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Navigating Aberdare's landscape amidst the Mau Mau road controversy

A section of Aberdare Ecosystem on December 8,2023[ Kipsang Joseph,Standard]

For years, the contentious proposal for the upgrade of the Ihithe-Aberdare Forest-Kahuruko-Ndunyu Njeru Road, more commonly known as the Mau Mau Road, has consistently been on the headlines.

At a cost of Sh4.4 billion, this ambitious road project spanning 54 kilometers has pitted conservationists against politicians in a relentless push-and-pull. With us are two Rhino Ark Charitable Trust organization staff. Together, we eagerly ventured forth, weaving through the scenic expanse, eager to uncover the secrets that lay ahead.

“There are several gates from Nyeri to Nyandarua, Treetop Gate, Ark Gate, Ruhuruini Gate, and Kiandongoro Gate. Let’s opt for Kiandagoro Gate; it’s more convenient from here,” said Adams Adams Mwangi, the Rhino Ark Community Fencing Manager.

Dedicated to Aberdares ecosystem conservation, Adams explains that Rhino Ark Charitable Trust began the fencing project in 1988, installing an electric solar-powered fence. Originating as a 38km fence along the Park Salient, this initiative transformed over 21 years into the world’s longest conservation fence, covering almost 400km.

Continuing our journey, we ascended through steep terrain, unveiling breathtaking panoramas. To the right, the Chania River Valley unfolded, and on the left, the Gura River carved a profound ravine. Ahead, the majestic peaks of the Aberdare ranges were shrouded in mist.

Elusive gazelles and a vibrant array of birds graced our path, transforming our expedition into a captivating exploration of nature’s wonders.

The landscape revealed a vibrant array of wildlife, including elephants, buffalos, and bushbucks. Progressing through bamboo-laden terrain, we spotted primates like Sykes monkeys and Jackson Franklin’s birds. Black rhinos, leopards, and the haunting calls of spotted hyenas added to the experience. Forested paths echoed with playful baboons, colobus monkeys, grazing buffalos, warthogs, and the graceful presence of bushbucks, creating a dynamic journey.

Unfortunately, we didn’t spot the elusive Mountain Bongos, classified as critically endangered by The International Union for Conservation of Nature (IUCN).

Once numbering around 500 in 1975, today, less than 80 individuals remain globally. Adams attributes their decline to diseases, poaching, and habitat degradation, expressing sorrow for their critically endangered status.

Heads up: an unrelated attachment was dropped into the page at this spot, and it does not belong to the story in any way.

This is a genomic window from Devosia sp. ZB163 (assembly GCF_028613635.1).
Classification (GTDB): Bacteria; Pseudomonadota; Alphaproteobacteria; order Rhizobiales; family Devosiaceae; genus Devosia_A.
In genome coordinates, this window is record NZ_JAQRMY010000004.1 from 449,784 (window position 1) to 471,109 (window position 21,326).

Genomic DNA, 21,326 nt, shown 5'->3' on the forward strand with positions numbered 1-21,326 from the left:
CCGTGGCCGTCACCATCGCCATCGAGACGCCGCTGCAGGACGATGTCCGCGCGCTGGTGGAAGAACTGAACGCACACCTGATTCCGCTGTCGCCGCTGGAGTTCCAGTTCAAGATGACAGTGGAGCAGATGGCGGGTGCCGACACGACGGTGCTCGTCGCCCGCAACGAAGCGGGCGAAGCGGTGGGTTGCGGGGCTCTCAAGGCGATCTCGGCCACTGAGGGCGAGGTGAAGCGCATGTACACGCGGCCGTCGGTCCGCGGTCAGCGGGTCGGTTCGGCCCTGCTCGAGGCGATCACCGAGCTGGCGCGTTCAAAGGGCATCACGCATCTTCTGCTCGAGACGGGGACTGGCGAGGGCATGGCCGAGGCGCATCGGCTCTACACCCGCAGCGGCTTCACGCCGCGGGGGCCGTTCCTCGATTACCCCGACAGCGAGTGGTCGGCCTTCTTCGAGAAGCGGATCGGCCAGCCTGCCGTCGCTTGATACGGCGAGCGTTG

The journey took us higher, ascending into an area blanketed entirely by bamboo. Reaching Kiandongoro Gate, a crucial checkpoint, we enjoyed stunning views of Aberdare moorlands at an altitude of 3000 feet above sea level.

“In conservation, this grass is vital. It forms a mat that acts like a sponge during rain, absorbing and retaining water. Slowly, it discharges water, contributing to the permanent rivers originating from Aberdare.” Adams enlightened me

According to a 2017 report by the Wildlife Conservation Society and Rhino Ark, supported by the Kenya Wildlife Service and the Kenya Forest Service, the estimated elephant population in the Aberdare ecosystem is 3,568. This population constitutes nearly 10 per cent of Kenya’s total elephant population.

Continuing our journey through the southern moorland of Aberdare National Park, a signpost emerged, announcing Magura Waterfalls. Descending towards the falls, a cautious post signaled us to proceed carefully, heightening the anticipation as we approached Magura Waterfalls.

The rhythmic thundering of water grew louder with each step, creating an immersive experience. Cascading roughly 20 feet, the falls commanded attention thundering into the rocks, surrounded by a lush landscape where frothy waters roared, colliding into a pool with imposing force.

“It’s called the Queen’s Cave, rumoured to have been used as a hiding place during the Mau Mau wars.”

The dense forest with tree trunks adorned in Spanish moss, Adams informed me Spanish moss signifies the environment’s natural state without pollution. Four kilometers later, we reached the junction leading to Karuru Waterfalls, one of Aberdare’s highest waterfalls.

“If you get a chance to touch the water, it’s very cold, and it has trout fish. Those interested in angling can obtain a license from KWS officers,” said Adams

Moving approximately 15 kilometers, we reached Mutubio West Gate, situated at an altitude of 3,203 meters above sea level. The plateau offered cool weather and mist, providing us with a splendid view of the Nyandarua Plateau. Our journey through the Aberdare Forest Ecosystem concluded at Geta Forest Station.

This is not the first time the construction of the road has been opposed. On October 27, 2009, Nema refused to approve the project, citing its significant impacts on the forest. The Kenya Wildlife Service, Kenya Forest Service, African Wildlife Foundation, Rhino Ark, Kenya Tourism Federation, and the East Africa Wildlife Society all strongly opposed the project at that time.

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